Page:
Wombats really aren't that hard to animate. It's just VERY VERY time consuming.
Everything starts with the storyboards (that is, after a draft of the script is written, of course). The drawings themselves don't have to be perfect, but it helps. The real focus should be on making all the creative decisions. How the characters move, how does the camera move, what is the basic idea behind each scene, etc. Storyboards can end up looking sort of like a comic book version of the movie.
Right after Dan Belleville and I decided on the story (which he wrote), he went off to his little cave and started noodling around with music - a bassoon to be precise. I loved the idea of using an instrument that was a little out of the ordinary, like our wombats. And besides, the sound complimented the cute, round, simple wombats.
I emailed the script to Oliver Darrow, and he was excited to be on board from the start that he recorded a scratch track for us right then and there. Later, we had him over to the house, and recorded the track right in our living room. We used a ZoomH4N recorder and an AKG C-2000 B condenser mic.
Watch the behind the scenes video of Oliver doing his thing here.
I've heard that a lot of animators skip this step, but I do one for every production - even the short little ones. Mostly because I get too impatient. I want to watch the cartoon as soon as possible.
All I did was take the storyboards, Dan's music, and Oliver's scratch track (the final audio mix was in Soundtrack) and match everything up in After Effects. I could have used Final Cut, or Premier, but I knew I was going to do the final edit in AE. Doing it this way saved us time during the '11th hour' because all I had to do was replace each storyboard frame with a nested animated sequence.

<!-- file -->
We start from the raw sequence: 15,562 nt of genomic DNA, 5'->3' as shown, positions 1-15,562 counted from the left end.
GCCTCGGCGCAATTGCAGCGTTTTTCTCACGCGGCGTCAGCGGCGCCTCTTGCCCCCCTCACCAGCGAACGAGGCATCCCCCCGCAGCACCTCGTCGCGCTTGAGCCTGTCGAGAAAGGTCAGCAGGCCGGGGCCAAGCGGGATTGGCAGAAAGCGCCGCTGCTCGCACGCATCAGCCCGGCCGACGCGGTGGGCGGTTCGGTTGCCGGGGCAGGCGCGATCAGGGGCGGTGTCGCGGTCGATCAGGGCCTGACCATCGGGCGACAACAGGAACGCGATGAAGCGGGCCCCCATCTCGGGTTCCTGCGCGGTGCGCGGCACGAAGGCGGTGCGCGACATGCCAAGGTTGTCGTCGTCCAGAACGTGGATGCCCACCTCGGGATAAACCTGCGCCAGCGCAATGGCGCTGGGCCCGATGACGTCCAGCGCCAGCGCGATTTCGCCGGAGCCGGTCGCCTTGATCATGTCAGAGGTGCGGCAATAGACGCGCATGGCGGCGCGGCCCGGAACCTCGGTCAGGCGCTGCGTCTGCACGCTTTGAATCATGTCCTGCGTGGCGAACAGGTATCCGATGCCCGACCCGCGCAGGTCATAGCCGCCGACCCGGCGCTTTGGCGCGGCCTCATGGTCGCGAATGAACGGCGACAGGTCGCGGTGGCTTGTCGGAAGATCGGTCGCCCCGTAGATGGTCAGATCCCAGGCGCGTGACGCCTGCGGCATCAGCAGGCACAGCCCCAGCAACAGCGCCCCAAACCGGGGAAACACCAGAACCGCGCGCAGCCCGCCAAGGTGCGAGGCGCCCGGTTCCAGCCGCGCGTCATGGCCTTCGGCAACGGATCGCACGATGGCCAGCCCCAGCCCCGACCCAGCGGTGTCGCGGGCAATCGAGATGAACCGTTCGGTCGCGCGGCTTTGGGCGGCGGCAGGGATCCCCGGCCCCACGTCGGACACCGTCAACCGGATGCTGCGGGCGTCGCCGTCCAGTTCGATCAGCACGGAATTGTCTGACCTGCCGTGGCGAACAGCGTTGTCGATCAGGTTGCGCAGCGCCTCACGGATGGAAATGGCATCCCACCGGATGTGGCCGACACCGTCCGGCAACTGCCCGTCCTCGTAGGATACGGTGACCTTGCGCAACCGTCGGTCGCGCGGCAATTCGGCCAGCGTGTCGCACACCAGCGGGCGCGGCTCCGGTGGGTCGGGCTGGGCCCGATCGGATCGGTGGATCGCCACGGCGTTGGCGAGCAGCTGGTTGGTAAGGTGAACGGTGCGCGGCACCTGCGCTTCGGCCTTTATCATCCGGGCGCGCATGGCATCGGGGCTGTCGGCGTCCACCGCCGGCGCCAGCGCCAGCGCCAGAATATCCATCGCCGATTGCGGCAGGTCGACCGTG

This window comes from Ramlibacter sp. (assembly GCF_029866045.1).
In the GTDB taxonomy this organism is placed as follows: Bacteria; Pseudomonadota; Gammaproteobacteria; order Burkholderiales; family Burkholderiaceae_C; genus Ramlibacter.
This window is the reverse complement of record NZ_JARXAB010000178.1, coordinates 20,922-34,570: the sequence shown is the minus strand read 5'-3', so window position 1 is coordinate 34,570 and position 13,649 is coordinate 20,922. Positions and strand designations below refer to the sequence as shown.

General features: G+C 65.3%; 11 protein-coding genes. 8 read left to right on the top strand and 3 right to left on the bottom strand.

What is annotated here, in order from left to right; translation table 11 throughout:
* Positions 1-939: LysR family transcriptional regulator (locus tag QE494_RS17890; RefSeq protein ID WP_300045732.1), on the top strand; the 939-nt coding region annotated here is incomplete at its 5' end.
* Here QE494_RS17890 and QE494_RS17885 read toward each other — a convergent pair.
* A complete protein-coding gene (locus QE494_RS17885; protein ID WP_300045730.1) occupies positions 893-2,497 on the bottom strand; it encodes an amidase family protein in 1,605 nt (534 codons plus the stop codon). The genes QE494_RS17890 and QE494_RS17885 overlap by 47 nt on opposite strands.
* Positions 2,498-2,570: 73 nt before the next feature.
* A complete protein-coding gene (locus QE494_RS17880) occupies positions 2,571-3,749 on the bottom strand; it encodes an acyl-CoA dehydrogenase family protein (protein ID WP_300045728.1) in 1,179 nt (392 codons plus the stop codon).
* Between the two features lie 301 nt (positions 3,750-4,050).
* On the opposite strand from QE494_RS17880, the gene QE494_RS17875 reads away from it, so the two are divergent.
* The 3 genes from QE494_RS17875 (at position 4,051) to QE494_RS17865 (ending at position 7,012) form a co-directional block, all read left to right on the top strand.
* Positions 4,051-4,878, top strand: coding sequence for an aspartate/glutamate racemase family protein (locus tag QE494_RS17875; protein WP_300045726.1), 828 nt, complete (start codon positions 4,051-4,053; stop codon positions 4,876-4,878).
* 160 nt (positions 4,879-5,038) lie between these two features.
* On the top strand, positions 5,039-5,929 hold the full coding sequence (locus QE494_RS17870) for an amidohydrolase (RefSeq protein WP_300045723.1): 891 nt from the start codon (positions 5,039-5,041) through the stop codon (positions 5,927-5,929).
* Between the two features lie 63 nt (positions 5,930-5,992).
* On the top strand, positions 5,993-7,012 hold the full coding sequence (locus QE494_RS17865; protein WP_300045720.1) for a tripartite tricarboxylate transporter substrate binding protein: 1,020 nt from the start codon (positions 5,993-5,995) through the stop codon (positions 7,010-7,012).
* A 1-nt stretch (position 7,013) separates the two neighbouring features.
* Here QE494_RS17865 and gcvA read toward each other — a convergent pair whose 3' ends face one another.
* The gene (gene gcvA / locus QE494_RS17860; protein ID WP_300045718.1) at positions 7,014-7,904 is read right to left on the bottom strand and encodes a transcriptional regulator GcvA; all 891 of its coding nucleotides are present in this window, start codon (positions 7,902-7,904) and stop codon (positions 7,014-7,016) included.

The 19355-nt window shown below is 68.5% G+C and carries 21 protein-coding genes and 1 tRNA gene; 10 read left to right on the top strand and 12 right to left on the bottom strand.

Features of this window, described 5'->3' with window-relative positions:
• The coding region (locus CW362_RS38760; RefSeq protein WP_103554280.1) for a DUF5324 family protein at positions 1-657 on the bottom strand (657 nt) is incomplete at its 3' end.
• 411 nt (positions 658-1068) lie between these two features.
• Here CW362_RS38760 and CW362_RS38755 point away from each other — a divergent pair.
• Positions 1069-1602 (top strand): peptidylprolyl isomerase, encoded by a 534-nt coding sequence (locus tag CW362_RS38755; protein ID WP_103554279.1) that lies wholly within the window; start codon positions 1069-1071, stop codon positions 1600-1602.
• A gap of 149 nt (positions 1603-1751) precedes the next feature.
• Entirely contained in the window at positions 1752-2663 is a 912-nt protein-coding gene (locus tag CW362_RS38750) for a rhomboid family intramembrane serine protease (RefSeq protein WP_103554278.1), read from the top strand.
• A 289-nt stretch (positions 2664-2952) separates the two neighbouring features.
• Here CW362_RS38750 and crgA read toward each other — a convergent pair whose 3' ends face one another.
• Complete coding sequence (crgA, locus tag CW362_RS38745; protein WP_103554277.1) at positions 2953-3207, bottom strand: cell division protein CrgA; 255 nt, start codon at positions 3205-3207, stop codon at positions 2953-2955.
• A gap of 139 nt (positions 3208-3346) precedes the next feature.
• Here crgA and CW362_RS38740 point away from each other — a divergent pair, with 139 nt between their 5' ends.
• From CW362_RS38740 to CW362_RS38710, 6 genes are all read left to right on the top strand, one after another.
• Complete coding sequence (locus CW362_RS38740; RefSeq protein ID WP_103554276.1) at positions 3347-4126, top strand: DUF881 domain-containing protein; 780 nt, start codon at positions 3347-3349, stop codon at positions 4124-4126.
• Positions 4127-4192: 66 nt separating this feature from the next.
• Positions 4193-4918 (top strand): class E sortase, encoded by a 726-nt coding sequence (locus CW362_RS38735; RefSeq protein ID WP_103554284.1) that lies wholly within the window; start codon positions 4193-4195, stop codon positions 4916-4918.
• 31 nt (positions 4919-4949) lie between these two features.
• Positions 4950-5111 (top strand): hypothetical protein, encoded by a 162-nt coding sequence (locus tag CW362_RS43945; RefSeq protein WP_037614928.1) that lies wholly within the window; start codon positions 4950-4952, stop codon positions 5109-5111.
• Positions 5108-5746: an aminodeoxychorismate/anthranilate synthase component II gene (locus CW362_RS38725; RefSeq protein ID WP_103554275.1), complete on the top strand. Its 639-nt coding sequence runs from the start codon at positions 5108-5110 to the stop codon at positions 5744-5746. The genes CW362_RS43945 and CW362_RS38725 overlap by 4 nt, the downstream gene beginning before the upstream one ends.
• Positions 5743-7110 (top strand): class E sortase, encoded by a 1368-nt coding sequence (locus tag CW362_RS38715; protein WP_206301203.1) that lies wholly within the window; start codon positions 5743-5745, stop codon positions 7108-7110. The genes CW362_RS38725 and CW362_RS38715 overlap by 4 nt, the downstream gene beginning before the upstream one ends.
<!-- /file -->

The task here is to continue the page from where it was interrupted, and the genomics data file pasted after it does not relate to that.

You can see the animatic posted up on Vimeo here.
KEYFRAMES & TWEENING
All done in Photoshop using the 'Animation' pallet, by creating an empty video layer. The process for any 'cell' animation like this is to create the keyframes first. Those are the 'extreme' frames, and any other other frame helpful for timing. Then, you go back and do the 'tweening' - draw the in between frames, between your keyframes. A lot of apps do the tweening for you, but in order to get the old school feel, we had to do it by hand.
After I got a few of the scenes drawn out, Kassandra Fry (recent grad from College for Creative Studies) came by to color in the frames - a thankless task that helped me out TREMENDOUSLY. She really saved our butts on this one - if it wasn't for her help, we never would have gotten this done on time.
So, what she did was create a new blank video layer in the same PSD files in which I drew the frames. And then she painted using the standard tools in Photoshop - she didn't even have to stay in the lines. Simple yes, but again, VERY VERY time consuming. We all had achey backs when it was all over.
First, we had to get the colored frames out of PSD. There's an export option in the file menu of PSD, so we just used that to kick out individual png files, imported them into AE into timelines based on scene number and bear number, then used the keyframe assistant to sequence everything. Pretty simple, once you do it a couple times.
Because I had done the animatic in AE, all I had to do was to bring the frame sequences into my main timeline and voila - we had an animation. A little bit of color tweaking here, a little audio adjustment there and we were rolling on the export.
That's all there is to it. Frame animation is actually pretty simple, but just takes a long time to do. We had a great time doing it, and I hope you watch, rate, fave and share our 'master piece' so we can get to Sesame Street!! (and so Dan can get a blender)